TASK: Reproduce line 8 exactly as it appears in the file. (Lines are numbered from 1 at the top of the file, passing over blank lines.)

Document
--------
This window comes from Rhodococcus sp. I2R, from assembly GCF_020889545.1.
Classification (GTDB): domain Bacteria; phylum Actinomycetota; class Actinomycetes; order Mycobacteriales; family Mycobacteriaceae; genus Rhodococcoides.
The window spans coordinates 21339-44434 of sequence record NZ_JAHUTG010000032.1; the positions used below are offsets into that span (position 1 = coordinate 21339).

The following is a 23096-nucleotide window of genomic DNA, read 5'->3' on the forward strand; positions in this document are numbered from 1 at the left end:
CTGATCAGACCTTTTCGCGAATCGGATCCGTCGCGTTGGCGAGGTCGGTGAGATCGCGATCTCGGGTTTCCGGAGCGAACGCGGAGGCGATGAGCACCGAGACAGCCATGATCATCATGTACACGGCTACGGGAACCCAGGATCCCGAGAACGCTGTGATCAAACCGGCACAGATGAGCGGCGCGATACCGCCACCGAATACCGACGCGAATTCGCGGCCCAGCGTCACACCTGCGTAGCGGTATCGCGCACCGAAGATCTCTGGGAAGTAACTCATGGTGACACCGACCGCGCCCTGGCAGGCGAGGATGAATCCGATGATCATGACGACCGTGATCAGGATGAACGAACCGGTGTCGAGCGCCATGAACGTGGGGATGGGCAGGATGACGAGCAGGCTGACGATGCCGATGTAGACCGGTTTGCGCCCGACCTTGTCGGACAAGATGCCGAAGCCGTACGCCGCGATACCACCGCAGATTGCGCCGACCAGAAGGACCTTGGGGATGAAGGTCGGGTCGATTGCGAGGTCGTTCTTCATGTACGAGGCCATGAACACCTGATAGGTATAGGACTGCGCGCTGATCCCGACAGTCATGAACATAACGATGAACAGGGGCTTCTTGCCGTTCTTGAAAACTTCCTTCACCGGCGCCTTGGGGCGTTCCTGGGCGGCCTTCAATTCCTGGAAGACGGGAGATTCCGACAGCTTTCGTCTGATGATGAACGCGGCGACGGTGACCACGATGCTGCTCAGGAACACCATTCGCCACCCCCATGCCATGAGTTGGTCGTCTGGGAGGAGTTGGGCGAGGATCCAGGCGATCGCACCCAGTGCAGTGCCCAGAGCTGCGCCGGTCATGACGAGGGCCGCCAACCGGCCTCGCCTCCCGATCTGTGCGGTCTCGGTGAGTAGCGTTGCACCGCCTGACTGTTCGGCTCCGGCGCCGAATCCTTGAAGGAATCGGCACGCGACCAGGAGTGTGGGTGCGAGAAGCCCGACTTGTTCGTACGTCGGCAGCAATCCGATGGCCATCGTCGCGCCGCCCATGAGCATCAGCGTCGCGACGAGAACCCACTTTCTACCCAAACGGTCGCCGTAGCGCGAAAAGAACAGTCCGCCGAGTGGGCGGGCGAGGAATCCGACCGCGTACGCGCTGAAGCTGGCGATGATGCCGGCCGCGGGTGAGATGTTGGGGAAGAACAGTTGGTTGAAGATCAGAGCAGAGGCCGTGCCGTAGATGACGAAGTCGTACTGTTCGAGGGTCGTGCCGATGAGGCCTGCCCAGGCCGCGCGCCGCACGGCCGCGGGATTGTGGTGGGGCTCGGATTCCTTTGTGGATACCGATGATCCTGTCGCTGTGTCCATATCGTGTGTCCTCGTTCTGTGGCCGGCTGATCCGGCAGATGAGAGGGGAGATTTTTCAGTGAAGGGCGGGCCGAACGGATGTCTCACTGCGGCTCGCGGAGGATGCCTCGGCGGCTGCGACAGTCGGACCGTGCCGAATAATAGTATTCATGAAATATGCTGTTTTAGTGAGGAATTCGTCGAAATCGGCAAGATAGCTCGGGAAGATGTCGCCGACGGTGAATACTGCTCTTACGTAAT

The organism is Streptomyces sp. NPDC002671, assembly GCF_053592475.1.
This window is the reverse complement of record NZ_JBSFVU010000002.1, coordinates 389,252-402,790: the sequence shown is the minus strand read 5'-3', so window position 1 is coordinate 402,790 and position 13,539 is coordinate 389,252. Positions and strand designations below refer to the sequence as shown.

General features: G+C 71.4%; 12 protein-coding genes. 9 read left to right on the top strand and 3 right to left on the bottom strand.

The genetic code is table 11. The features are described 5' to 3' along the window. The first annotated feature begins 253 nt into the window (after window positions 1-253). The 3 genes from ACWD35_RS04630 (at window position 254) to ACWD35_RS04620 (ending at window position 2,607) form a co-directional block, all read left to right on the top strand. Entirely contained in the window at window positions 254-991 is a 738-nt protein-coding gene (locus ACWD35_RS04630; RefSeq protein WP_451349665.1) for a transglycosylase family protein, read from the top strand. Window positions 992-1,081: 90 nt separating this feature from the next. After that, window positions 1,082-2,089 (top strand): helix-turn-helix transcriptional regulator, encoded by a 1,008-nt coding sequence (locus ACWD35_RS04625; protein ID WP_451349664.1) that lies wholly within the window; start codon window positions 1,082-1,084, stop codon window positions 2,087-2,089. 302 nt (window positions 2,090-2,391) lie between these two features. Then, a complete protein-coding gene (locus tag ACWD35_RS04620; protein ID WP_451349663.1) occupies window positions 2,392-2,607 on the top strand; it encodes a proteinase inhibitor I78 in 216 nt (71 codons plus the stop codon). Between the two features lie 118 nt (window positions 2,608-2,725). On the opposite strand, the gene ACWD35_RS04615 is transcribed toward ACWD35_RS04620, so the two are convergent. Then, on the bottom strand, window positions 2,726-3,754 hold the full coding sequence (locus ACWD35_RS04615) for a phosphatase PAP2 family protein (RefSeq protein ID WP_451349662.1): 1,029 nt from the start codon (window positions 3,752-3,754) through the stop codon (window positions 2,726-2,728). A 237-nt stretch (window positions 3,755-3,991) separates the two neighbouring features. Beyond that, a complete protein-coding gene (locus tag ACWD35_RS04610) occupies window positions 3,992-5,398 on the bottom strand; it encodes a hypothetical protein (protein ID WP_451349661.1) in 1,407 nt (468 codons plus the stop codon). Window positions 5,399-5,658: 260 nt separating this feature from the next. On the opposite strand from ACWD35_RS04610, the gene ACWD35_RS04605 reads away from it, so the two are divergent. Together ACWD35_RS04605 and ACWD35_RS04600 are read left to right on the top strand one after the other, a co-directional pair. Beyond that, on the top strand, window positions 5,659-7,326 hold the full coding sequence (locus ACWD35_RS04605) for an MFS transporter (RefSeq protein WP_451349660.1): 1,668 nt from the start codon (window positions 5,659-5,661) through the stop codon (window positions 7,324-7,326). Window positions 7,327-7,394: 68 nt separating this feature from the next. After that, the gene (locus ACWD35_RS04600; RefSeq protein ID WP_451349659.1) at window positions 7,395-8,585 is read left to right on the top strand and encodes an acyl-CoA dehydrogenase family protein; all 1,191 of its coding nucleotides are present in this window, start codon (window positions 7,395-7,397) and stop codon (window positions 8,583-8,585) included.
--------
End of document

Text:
General features: G+C 71.4%; 12 protein-coding genes. 9 read left to right on the top strand and 3 right to left on the bottom strand.